Having a real disagreement– or at least encountering a conflict — means there is a high degree of comfort with each other. The ability to meet each other in difference, to come up against an opposing idea, value or desire in your partner, and get through it without destroying the connection will show you if true teamwork and compatibility are possible. Since, as a couple you’ve made it through something a little scary and risky, and survived, it means you have a much stronger foundation and a better chance of handling the incredible intensity of physical intimacy.

If you want a real relationship with long lasting potential — roll around in the ring a bit before the bedroom. It will be hard to hold back, but if you take the time to learn something essential about your partner and the potential for partnership, the feelings of romantic connection have a chance to blossom from mere physical attraction into actual care. And then, ironically, you’ll have a much better chance of ending up like Alice and Gary.

Blair Glaser

Blair Glaser, MA, LCAT, RDT is a writer, therapist, consultant and leadership mentor who fixes broken teams: the ones people have inside themselves, in their relationships and at the office. She teaches people how to excel in leadership and relationship via private sessions, live and online courses, custom trainings and retreats. She works in NYC and in Woodstock, NY, where she lives with her dog-ter. Visit Blair at www.blairglaser.com, or on Twitter at @blairglaser.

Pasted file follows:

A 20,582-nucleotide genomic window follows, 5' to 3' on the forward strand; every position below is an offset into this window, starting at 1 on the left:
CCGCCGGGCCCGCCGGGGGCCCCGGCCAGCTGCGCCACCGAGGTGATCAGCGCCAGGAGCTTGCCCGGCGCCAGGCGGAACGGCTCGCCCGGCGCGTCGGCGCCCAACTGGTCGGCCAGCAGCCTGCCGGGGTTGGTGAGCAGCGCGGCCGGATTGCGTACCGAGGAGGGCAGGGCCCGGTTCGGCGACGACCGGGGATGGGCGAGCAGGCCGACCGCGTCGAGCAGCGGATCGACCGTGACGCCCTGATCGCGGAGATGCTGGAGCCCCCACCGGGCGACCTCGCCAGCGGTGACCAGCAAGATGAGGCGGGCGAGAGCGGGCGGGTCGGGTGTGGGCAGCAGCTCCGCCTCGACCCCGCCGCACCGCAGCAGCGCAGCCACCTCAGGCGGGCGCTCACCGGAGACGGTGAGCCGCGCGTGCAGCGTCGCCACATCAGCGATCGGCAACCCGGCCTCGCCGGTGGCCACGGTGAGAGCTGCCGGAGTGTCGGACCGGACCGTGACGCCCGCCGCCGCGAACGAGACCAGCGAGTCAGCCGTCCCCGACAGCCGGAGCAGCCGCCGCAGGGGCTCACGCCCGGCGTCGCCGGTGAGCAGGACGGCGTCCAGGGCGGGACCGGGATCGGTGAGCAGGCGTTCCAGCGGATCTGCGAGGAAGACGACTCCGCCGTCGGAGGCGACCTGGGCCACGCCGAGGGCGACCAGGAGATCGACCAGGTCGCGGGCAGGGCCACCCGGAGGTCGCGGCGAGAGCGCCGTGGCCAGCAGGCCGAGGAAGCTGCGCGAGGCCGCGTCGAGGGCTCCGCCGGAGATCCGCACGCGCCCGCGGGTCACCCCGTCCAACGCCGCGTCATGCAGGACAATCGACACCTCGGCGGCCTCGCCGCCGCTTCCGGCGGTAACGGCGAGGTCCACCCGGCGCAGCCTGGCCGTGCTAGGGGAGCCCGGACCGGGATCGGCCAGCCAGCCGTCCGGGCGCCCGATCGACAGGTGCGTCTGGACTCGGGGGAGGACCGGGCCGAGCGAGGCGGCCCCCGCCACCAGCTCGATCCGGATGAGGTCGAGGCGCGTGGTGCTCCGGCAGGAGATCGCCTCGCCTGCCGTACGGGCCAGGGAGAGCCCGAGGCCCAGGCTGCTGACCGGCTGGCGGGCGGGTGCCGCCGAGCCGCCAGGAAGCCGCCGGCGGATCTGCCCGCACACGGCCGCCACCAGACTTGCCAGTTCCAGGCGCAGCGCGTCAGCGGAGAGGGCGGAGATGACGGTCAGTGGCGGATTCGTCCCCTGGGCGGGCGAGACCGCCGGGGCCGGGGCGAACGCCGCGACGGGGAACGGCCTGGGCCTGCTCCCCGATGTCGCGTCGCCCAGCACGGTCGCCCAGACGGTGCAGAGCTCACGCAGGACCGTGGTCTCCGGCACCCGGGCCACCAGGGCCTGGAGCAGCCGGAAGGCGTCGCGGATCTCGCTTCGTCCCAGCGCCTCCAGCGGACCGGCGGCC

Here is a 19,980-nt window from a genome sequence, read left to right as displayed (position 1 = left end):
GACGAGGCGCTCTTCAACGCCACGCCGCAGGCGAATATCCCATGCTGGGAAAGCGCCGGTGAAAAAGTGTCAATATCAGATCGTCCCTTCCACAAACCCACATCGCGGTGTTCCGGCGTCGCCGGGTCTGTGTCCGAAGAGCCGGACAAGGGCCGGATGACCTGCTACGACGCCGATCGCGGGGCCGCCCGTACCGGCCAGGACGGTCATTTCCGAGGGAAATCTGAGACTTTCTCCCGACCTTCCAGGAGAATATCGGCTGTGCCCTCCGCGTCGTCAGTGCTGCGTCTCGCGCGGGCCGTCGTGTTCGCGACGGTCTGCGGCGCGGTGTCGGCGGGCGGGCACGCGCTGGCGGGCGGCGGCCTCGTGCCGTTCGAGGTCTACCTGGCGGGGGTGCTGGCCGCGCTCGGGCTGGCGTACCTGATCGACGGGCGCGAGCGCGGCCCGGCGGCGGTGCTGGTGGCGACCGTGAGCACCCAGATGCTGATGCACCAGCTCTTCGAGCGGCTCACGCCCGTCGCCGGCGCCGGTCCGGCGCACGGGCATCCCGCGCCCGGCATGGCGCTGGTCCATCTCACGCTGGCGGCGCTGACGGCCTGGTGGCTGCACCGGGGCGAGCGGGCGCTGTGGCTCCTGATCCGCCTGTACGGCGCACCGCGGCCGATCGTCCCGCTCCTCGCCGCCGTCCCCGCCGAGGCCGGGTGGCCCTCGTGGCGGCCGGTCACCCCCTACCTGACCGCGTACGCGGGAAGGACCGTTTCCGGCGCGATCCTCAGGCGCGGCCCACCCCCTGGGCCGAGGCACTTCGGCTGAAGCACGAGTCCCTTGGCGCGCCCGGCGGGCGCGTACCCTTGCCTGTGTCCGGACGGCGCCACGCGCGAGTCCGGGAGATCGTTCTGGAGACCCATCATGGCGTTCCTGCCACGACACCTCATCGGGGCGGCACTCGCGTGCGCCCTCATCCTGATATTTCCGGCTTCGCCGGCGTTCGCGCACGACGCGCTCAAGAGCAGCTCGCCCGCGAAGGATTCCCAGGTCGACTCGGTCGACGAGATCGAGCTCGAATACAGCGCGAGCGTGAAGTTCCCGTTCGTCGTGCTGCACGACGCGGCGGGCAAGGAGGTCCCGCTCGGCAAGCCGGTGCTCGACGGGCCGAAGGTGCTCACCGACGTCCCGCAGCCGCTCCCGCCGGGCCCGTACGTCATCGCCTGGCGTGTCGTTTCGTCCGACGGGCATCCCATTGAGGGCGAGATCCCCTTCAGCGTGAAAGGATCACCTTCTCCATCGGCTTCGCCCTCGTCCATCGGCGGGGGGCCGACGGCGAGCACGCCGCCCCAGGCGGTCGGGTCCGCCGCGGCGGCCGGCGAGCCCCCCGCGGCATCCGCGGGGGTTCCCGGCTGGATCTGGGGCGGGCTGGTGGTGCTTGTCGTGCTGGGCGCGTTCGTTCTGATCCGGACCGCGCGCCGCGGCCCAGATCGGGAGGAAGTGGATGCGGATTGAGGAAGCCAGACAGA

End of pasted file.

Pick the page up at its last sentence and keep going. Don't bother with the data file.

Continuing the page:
What Do You Think?

2 Comments | Join the discussion

  • LizzyLou Mar 24, 2014 at 5:03 pm

    As a woman with a strong independent streak and a very healthy libido I’ve often bristled in the face of admonitions to “wait,” and railed even more at the Madonna-whore dichotomy that pegs women who feel sexually desirous and confident as the kind of girl you f#*k, not the kind of girl you take seriously. I’ve often said I wouldn’t want a guy who holds those views. It often feels artificial to wait– like holding myself back because of others’ hang ups. But yours is the first argument I’ve seen than puts forth a rationale I can live with. Wait until you’ve proven that you’re intimate enough to handle conflict. Right!

    Reply

Leave a Comment

Your name will appear above your comment. You may use a “pen name”.